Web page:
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Immunoprofiles of colorectal cancer from Lynch syndrome

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Vis graf over relationer

Colorectal cancers associated with Lynch syndrome are characterized by defective mismatch repair, microsatellite instability, high mutation rates, and a highly immunogenic environment. These features define a subset of cancer with a favorable prognosis and high likelihood to respond to treatment with anti-programmed death 1 (PD-1)/programmed death ligand 1 (PD-L1) drugs. With the aim to define immune-evasive mechanisms and a potential impact hereof in colorectal cancers from Lynch syndrome versus hereditary cases with retained mismatch repair function, we immunohistochemically and transcriptionally profiled 270 tumors. Lynch syndrome-associated tumors showed an overrepresentation of tumor-infiltrating CD3, CD8 and CD68 positive cells, loss of beta-2-microglobulin (B2M) and up-regulation of PD-L1 on tumor cells. The gene expression signature of Lynch syndrome tumors was characterized by upregulation of genes related to antigen processing and presentation, apoptosis, natural killer cell-mediated cytotoxicity, and T cell activation. Tumors with loss of B2M and up-regulation of PD-L1 showed distinctive immunogenic profiles. In summary, our data demonstrate a complex tumor-host interplay where B2M loss and PD-L1 up-regulation influence immunological pathways and clinical outcome in Lynch syndrome tumors. Immunological classification may thus aid in the preselection of colorectal cancers relevant for treatment with anti-PD-1/PD-L1 therapies.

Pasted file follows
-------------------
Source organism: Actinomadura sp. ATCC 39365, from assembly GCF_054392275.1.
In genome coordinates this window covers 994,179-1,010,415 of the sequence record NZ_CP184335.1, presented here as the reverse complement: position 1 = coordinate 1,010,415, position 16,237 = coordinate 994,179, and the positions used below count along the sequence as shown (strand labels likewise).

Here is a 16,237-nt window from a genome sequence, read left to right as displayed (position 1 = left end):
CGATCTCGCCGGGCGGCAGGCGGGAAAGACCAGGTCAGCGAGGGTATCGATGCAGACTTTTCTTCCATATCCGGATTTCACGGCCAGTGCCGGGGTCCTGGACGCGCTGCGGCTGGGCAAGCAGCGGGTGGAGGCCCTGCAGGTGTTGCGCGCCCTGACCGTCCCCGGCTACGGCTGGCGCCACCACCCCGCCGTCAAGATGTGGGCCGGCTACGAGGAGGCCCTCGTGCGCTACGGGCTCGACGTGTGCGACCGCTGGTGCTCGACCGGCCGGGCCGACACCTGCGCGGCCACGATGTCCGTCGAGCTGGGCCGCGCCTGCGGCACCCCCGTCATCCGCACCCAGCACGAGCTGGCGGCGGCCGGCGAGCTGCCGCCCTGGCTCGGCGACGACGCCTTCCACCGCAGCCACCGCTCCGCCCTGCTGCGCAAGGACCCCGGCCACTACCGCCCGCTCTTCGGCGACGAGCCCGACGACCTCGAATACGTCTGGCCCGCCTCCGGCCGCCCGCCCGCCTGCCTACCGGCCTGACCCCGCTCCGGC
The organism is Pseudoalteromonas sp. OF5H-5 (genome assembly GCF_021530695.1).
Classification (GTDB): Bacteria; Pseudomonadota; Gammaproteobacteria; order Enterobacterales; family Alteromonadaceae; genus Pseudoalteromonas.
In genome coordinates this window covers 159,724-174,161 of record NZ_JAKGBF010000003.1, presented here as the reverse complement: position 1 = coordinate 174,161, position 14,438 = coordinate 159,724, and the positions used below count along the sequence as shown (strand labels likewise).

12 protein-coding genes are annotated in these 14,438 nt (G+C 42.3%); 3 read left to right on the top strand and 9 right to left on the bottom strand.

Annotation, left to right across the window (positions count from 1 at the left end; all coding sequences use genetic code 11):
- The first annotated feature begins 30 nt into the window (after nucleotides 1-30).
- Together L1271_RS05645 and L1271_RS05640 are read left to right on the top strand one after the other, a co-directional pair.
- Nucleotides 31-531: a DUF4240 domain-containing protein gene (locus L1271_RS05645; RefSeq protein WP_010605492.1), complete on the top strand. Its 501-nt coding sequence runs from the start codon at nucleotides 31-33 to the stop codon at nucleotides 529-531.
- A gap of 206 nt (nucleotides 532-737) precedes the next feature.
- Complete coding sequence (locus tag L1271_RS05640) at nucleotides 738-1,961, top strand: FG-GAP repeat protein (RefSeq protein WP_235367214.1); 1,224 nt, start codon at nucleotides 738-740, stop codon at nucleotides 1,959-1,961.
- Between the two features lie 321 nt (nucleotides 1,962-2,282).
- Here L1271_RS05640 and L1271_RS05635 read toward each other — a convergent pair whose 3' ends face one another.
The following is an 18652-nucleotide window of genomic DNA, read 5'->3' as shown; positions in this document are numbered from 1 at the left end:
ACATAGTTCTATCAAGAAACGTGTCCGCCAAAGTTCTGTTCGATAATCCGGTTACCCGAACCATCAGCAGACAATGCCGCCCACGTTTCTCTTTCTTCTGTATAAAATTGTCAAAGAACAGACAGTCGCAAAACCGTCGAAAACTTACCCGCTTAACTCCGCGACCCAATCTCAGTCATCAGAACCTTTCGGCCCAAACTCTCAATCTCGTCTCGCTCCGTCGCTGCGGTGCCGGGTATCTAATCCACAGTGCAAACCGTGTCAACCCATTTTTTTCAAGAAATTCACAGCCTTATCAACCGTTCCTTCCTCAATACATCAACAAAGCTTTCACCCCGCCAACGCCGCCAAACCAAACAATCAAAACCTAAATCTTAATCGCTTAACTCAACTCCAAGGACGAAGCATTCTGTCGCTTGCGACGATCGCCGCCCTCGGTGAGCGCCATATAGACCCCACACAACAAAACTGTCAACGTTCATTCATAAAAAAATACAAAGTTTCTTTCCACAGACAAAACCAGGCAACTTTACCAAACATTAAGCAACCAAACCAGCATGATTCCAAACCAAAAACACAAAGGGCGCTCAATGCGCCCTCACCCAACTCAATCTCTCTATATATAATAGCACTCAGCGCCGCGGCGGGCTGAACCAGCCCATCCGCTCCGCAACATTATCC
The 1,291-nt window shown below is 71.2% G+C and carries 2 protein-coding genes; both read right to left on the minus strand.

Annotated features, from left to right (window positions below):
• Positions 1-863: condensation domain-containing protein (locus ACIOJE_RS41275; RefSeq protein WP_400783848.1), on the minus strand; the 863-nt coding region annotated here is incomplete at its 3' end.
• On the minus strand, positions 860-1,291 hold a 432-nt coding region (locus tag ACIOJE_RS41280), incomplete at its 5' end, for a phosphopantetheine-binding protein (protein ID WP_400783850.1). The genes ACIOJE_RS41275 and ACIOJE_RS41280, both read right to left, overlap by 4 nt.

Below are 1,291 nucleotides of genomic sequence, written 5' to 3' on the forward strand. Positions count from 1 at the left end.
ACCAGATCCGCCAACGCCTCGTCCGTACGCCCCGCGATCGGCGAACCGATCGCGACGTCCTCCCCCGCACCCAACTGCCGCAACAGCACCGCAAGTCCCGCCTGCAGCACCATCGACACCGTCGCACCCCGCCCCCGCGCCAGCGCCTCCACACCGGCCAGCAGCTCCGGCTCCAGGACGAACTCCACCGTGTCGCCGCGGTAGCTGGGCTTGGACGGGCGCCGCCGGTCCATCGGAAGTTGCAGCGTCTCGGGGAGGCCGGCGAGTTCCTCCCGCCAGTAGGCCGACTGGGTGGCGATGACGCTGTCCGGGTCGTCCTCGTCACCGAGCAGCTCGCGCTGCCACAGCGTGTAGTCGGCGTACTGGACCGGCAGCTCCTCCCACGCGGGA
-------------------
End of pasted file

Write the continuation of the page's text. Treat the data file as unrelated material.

OriginalsprogEngelsk
Artikelnummere1515612
TidsskriftOncoImmunology
Vol/bind8
Udgave nummer1
Sider (fra-til)e1515612
ISSN2162-4011
DOI
StatusUdgivet - 2019

ID: 55855874